There is increasing evidence that recurrent metastatic breast cancer arises in part due to the presence of long-lived, slow-cycling, and drug-resistant stem cells. Adult stem cells, known as side population (SP) cells, whose phenotype has been demonstrated to be due to the expression of ABCG2, are known to be resistant to a number of structurally unrelated compounds. In the present study we have observed that while both oestrogen-responsive and non-oestrogen-responsive breast cancer cell lines contain SP, exhibit multidrug resistance and express elevated levels of ABCG2, the non-oestrogen-responsive more highly metastatic MDA-MB-231 SP cells exhibit higher levels of mitoxantrone resistance than the other cell populations examined. These SP cells would therefore have a higher survival capacity when exposed to many currently utilised therapeutic regimes. Importantly, we have shown there is a statistically significant relationship between the presence of these SP cells in fine needle aspirates associated with ER-negative palpable breast lesions, and that these cells are more frequently associated with triple-negative breast tumours. Novel treatments directed against SP cells should be sought to offer patients better treatment strategies in these triple-negative tumours that fail to respond to conventional targeted therapy. Further analysis of this small population of potentially important cells is warranted.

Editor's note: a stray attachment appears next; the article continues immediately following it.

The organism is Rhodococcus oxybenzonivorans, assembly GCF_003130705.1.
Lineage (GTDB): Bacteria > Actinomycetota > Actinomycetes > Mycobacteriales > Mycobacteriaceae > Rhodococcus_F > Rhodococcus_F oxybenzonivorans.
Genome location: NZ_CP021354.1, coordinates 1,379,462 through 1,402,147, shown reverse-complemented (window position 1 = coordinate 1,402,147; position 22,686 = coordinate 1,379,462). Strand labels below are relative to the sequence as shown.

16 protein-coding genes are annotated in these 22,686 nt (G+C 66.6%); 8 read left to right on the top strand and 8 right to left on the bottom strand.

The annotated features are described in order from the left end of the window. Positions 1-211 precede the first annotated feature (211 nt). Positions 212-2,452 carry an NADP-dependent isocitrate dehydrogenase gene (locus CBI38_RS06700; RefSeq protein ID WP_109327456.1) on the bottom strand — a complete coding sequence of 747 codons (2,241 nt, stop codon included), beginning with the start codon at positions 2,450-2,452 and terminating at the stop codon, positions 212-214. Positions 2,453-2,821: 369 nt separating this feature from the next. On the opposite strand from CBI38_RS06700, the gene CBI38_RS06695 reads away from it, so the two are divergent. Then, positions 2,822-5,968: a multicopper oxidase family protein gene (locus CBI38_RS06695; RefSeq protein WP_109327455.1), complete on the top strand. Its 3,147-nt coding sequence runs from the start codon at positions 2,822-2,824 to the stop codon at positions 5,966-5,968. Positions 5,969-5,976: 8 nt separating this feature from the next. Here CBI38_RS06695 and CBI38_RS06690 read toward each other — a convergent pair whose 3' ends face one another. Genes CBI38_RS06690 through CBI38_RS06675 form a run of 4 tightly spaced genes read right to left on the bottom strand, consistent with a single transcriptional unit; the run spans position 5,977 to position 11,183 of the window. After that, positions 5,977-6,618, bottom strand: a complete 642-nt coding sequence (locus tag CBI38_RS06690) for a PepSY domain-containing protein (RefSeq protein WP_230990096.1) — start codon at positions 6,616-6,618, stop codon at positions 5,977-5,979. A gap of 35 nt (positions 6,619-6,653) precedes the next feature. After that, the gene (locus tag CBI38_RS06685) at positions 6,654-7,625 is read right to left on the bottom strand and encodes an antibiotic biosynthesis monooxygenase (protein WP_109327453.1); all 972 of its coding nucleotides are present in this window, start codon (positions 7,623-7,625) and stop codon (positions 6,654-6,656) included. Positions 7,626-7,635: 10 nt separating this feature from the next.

Britton, K., Harvey, I., Stemke-Hale, K. et al. Could side population cells be an indicator of progression to hormone nonresponsive breast cancer.
Breast Cancer Res12
(Suppl 1), P30 (2010). https://doi.org/10.1186/bcr2527